Ep: 128 Missions to Hawaiians and Native Americans with Clarence De Lude III and Tim Norton
Explore the history and complexities of historical and contemporary interactions between Christian missions and indigenous cultures. Here's another conversation about our theme: the wrong side of history, but also a turn toward possibilities and a way to get on track. Spoiler: the answer is love. But you'll probably need to hear the whole interview to accept that sort of answer without scoffing that such a claim is anything more than a hippy dream. We don't cover all the bases; after all, this is a vast subject. But we learn some good stuff here, and hope you will find it stimulating.
Clarence De Lude III is a Native Hawaiian, and descendent of Hewahewa, the Kahuna Nui of Kamehameha I who overthrew the old religious system and burned the old temples shortly before missionaries arrived. He serves the Native Hawaiian people on the island of O’ahu, the third largest and most densely populated island comprising the state. Having received his master’s in Lutheran education and serving many years as vice-principal, Clarence is now enrolled in the Cross-Cultural Ministry Center (CMC) Program at Concordia University, Irvine, Calif., leading to ordination.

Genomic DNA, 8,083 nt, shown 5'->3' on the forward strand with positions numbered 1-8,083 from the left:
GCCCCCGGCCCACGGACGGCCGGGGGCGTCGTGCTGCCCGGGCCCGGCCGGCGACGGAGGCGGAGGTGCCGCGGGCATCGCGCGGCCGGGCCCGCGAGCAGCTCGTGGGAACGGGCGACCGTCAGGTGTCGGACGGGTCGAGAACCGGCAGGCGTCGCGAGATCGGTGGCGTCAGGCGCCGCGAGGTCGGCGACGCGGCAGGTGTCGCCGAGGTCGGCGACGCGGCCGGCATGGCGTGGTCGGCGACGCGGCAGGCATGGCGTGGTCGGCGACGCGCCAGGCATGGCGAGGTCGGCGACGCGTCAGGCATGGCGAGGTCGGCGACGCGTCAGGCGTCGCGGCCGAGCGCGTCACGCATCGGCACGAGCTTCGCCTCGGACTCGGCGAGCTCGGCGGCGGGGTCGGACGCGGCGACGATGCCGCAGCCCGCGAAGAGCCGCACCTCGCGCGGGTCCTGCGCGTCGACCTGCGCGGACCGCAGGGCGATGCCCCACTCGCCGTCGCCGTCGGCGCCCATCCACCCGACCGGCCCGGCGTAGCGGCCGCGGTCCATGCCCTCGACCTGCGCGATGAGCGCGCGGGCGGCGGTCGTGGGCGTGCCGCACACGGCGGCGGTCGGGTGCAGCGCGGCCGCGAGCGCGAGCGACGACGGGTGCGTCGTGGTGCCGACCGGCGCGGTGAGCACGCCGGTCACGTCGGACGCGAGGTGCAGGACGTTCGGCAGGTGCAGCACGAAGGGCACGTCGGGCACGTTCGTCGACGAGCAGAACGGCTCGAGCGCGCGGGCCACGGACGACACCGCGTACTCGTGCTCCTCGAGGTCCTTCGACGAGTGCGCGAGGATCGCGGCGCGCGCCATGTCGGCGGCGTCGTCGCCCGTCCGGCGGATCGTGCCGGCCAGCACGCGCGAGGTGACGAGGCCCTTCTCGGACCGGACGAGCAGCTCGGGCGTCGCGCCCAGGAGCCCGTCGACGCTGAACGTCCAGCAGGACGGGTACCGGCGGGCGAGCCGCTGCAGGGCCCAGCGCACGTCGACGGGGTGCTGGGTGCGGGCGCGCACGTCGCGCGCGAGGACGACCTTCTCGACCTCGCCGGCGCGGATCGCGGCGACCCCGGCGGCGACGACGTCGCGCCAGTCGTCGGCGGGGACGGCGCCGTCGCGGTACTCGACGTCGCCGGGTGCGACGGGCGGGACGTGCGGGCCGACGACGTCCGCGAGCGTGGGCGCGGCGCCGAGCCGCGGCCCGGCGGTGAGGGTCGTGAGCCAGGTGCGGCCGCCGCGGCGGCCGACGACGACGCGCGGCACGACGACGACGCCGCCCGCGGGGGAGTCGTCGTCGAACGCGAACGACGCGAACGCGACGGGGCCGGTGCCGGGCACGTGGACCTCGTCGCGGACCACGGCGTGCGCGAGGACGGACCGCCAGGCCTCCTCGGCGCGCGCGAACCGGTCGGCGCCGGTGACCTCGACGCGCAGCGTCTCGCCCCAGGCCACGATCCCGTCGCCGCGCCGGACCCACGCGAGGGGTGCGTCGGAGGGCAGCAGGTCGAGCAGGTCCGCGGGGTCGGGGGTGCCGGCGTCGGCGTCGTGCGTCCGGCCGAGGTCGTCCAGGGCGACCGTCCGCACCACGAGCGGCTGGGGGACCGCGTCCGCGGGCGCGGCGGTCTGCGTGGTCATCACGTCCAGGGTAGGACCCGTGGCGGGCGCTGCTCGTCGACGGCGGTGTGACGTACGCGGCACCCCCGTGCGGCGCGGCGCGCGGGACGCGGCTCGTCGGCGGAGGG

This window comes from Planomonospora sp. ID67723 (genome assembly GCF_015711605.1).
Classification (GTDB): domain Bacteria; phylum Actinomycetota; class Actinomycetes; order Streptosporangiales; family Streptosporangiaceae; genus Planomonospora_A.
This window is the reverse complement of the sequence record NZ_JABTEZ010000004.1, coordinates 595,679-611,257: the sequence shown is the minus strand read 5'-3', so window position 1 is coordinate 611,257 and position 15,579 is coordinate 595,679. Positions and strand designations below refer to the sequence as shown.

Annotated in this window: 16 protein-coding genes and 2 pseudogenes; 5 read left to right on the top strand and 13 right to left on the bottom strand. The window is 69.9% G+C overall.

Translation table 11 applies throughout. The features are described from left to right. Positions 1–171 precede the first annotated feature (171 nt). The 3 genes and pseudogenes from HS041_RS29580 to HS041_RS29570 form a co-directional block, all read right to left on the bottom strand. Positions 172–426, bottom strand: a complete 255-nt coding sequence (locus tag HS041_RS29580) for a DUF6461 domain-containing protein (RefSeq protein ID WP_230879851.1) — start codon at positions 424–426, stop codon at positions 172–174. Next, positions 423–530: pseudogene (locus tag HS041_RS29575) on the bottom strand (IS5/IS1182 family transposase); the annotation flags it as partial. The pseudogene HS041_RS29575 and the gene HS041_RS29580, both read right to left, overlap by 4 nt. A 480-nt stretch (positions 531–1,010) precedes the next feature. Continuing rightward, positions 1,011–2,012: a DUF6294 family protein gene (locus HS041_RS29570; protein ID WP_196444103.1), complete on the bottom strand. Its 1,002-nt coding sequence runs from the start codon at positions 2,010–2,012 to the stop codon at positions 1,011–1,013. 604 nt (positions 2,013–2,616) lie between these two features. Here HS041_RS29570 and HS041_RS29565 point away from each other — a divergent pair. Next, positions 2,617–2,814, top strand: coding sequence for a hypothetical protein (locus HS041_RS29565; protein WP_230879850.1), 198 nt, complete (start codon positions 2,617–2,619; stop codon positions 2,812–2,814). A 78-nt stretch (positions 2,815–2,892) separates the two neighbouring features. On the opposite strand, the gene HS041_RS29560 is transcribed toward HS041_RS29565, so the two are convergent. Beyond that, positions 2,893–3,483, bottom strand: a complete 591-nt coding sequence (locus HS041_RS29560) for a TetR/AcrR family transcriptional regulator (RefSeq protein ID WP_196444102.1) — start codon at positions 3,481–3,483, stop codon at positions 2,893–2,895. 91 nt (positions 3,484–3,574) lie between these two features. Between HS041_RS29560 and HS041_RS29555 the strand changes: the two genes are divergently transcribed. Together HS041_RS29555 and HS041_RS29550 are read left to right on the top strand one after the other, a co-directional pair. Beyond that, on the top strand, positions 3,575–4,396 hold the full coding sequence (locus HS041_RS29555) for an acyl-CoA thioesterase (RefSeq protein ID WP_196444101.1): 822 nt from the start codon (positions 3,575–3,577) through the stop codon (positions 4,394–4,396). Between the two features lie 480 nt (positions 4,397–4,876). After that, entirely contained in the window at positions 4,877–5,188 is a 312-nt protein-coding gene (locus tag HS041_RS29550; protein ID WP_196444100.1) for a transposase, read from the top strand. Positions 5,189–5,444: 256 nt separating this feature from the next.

Tim Norton and his family serve the Navajo Nation – the largest Native nation both in terms of population and area of more than 25,000 square miles. Tim works with Louise Lee (Navajo), who also serves with Lutheran Indian Ministries at Shepherd of the Valley Lutheran Church, Navajo, N.M. Tim is enrolled in the Cross-Cultural Ministry Center (CMC) Program at Concordia University, Irvine, Calif., leading to ordination.
Whatever we inherit from the fortunate
We have taken from the defeated
What they had to leave us—a symbol:
A symbol perfected in death.
And all shall be well and
All manner of thing shall be well
By the purification of the motive
In the ground of our beseeching.
T. S. Eliot, "Little Gidding"